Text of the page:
Qualcomm has agreed to acquire Dutch based, NXP Semiconductors for an estimated price of $38.5 million in the latest consolidating trend in the chip industry.
NXP makes the types of chips that are commonly used in the so called growing Internet of Things market. Based out of San Diego, Qualcomm primarily designs and makes chips for smartphones. It will be looking to significantly extend its reach in the potential of supplying chips that are used in devices like payment terminals and cars, with this acquisition.
“The NXP acquisition accelerates our strategy to extend our leading mobile technology into robust new opportunities, where we will be well positioned to lead by delivering integrated semiconductor solutions at scale,” Steve Mollenkopf, the Qualcomm chief executive, said in a statement.
As the demand for traditional kind of chips has slowed down, the chip industry is hit with a wave of acquisitions, with over $100 Billion spent over four deals, in last two years.
One of the biggest new markets for chip makers is automobiles and autonomous vehicles, and NXP’s chips are used for things like running a car’s internal network of electronics.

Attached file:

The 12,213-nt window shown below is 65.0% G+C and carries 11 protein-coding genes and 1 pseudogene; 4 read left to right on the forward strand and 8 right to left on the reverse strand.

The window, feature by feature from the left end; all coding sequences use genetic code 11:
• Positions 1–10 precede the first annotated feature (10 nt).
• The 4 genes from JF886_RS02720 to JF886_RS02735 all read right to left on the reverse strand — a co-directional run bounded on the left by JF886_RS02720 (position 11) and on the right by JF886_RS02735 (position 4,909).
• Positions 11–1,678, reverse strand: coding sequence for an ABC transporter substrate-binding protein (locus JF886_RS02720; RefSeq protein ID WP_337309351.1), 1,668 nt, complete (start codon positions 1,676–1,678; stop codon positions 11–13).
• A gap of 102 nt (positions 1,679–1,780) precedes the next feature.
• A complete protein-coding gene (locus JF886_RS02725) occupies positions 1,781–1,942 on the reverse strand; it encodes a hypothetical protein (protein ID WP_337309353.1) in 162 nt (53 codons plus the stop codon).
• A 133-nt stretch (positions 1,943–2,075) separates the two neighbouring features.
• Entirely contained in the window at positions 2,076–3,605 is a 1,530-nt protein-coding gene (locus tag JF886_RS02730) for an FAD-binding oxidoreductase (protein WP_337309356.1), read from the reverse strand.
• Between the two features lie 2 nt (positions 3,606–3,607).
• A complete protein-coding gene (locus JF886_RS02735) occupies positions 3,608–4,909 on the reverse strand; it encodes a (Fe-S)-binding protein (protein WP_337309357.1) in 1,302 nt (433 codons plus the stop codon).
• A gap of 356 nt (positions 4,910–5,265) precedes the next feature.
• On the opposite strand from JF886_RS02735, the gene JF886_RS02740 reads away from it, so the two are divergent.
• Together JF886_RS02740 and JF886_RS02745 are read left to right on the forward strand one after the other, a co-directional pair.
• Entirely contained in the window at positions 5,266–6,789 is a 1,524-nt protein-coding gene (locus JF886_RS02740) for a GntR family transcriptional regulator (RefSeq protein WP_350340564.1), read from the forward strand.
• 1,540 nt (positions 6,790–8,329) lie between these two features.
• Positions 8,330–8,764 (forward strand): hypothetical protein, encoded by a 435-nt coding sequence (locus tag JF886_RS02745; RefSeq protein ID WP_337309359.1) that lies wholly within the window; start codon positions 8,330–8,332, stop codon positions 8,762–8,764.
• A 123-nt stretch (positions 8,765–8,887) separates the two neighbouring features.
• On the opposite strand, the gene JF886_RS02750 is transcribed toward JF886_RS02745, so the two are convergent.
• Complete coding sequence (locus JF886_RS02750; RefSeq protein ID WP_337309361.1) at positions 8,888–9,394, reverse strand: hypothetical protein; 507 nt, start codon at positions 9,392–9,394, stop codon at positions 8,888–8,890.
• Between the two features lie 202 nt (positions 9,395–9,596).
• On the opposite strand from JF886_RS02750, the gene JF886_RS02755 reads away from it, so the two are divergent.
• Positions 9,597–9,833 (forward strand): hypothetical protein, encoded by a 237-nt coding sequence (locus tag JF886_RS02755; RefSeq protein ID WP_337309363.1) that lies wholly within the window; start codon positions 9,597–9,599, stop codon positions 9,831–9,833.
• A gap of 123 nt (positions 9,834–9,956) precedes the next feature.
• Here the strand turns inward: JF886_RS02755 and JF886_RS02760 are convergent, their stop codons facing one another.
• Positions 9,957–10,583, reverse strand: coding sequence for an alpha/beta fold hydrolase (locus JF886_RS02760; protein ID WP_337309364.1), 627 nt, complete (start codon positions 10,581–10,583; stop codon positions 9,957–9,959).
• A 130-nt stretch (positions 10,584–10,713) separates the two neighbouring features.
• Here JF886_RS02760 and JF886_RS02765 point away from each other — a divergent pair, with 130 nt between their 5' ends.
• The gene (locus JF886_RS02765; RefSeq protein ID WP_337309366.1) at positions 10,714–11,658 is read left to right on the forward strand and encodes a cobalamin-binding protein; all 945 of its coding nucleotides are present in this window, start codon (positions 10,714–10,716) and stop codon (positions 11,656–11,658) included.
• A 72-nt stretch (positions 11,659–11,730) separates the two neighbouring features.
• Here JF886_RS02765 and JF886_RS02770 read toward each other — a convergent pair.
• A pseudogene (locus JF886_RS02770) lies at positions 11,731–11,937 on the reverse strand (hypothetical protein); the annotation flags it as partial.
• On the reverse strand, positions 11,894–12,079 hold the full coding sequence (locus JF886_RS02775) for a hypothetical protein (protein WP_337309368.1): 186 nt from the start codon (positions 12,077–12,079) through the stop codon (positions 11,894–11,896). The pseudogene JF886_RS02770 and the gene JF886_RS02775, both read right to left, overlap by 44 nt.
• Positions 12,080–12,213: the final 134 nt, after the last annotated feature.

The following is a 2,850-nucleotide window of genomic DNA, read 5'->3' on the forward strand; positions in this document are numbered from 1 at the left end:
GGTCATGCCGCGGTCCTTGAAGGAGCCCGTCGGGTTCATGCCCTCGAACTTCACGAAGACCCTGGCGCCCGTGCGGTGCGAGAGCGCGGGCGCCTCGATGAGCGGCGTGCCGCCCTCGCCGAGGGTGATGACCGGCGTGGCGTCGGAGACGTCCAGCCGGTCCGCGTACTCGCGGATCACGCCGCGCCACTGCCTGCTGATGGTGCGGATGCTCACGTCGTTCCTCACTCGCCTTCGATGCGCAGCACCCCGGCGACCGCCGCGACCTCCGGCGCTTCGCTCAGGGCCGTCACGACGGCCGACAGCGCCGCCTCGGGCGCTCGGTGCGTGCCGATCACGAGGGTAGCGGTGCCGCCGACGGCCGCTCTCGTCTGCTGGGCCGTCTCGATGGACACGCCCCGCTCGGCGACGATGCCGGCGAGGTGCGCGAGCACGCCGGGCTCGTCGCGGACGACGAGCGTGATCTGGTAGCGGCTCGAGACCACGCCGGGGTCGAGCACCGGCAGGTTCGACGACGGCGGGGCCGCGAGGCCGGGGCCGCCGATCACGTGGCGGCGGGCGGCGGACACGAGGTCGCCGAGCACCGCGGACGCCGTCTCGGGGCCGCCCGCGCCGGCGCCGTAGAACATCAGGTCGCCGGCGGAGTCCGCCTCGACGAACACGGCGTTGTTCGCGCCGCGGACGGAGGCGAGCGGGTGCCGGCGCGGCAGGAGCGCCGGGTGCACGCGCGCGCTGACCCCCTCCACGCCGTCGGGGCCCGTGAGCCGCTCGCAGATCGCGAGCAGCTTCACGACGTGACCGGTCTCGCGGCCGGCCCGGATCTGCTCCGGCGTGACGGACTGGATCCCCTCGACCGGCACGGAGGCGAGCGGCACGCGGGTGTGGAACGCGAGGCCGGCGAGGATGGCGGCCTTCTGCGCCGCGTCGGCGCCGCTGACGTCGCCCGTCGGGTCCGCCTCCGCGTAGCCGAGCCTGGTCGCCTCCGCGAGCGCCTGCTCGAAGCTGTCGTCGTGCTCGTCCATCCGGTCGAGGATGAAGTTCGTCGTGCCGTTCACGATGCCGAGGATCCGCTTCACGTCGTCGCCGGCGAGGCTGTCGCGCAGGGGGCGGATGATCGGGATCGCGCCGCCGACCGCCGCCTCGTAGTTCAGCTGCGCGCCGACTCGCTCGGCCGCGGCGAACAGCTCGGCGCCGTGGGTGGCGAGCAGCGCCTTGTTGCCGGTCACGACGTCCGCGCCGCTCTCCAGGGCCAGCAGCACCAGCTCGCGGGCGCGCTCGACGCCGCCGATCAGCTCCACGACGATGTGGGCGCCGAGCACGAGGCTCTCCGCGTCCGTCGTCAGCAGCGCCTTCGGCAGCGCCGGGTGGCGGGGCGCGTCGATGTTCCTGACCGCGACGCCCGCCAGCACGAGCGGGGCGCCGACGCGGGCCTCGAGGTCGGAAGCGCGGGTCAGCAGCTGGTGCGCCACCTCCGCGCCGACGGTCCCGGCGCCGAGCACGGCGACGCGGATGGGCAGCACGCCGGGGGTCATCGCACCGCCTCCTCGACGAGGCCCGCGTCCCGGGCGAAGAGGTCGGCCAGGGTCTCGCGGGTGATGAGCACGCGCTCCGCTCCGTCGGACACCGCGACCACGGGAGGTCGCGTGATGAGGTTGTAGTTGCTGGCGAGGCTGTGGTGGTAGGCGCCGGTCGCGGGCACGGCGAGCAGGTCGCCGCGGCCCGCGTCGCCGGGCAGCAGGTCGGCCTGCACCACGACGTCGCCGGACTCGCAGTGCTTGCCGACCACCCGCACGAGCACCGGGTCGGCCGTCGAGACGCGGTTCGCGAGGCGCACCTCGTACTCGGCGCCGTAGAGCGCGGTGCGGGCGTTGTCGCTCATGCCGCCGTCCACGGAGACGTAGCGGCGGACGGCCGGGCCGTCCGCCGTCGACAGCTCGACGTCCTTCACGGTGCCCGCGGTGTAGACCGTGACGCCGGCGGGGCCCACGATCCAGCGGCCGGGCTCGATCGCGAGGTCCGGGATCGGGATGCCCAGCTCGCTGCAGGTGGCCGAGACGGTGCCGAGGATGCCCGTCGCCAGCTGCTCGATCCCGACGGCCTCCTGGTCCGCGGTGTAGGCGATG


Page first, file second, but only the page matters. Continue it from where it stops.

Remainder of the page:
NXP, which trades on Nasal, also makes chips for secure credit cards. And with the latest disruption in the internet, caused largely by hackers exploiting security flaws, Qualcomm eyes an opportunistic market.
Qualcomm is a giant in wireless networking, both in cellular and Wife kind. Combining with NXP will open vast possibilities for 5G and the Internet of Things (IOT). It will help Qualcomm to diversify so that it will be less dependent on the cellphone market.
Qualcomm is expecting to achieve $500 million in annual cost savings within two years. And with the combination of both the company, annual revenue could go up to $30 Billion.
NXP has some manufacturing centers, which Qualcomm has no experience in; hence it’s a high-risk-high reward for them.